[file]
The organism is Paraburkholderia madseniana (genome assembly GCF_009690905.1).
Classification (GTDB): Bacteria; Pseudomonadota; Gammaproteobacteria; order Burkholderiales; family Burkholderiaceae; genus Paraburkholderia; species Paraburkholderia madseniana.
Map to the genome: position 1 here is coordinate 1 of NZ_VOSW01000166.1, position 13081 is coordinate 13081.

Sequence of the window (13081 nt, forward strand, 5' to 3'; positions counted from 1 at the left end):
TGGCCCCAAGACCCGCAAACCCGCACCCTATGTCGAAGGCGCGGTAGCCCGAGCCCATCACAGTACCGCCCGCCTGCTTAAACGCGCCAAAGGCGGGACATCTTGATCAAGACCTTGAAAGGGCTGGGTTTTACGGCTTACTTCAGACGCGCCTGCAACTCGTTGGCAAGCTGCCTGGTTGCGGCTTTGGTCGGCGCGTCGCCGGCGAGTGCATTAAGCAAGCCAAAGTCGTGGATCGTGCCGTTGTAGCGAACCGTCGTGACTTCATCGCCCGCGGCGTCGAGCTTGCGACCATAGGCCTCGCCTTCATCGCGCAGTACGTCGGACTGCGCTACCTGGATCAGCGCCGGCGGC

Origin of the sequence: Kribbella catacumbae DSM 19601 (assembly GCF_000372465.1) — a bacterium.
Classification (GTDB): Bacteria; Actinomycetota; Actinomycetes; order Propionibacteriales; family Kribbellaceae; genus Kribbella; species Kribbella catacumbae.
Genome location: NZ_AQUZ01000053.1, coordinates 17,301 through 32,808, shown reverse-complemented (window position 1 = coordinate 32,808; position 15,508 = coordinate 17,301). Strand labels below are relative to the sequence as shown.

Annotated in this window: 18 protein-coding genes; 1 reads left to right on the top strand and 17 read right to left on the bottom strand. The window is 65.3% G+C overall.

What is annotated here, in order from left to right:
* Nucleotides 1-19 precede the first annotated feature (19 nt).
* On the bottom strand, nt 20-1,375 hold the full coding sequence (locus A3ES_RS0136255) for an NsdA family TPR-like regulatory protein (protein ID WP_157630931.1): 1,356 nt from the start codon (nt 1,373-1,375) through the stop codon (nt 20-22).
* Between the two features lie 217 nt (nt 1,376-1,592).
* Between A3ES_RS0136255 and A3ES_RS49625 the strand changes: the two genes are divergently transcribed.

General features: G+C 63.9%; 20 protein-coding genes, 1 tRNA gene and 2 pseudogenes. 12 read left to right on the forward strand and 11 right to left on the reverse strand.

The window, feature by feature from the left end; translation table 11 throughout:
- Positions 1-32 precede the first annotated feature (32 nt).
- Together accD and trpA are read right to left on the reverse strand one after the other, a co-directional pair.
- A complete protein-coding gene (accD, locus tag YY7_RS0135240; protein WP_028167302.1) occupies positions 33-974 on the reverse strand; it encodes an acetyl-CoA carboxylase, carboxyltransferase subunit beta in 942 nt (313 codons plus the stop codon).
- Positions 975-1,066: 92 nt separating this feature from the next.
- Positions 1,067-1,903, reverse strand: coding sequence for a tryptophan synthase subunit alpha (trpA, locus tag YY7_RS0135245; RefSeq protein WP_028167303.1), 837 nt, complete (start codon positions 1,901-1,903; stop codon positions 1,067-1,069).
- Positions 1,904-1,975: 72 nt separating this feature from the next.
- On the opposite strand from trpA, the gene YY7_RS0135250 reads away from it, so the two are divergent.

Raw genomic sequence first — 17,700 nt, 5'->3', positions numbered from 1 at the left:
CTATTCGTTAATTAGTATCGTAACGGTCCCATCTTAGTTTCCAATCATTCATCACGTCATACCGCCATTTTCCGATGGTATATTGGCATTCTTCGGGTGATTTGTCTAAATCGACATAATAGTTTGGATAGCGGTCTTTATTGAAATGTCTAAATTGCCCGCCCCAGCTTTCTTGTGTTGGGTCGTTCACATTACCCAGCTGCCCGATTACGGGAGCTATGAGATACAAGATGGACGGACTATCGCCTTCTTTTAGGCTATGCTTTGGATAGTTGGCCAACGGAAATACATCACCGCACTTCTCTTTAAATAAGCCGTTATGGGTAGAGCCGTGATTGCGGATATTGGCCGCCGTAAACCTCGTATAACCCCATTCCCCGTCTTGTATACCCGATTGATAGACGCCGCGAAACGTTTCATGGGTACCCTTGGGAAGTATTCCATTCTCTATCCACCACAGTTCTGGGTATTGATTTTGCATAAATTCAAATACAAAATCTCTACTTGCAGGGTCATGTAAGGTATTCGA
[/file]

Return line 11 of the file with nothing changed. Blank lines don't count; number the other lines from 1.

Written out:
* Nucleotides 1-19 precede the first annotated feature (19 nt).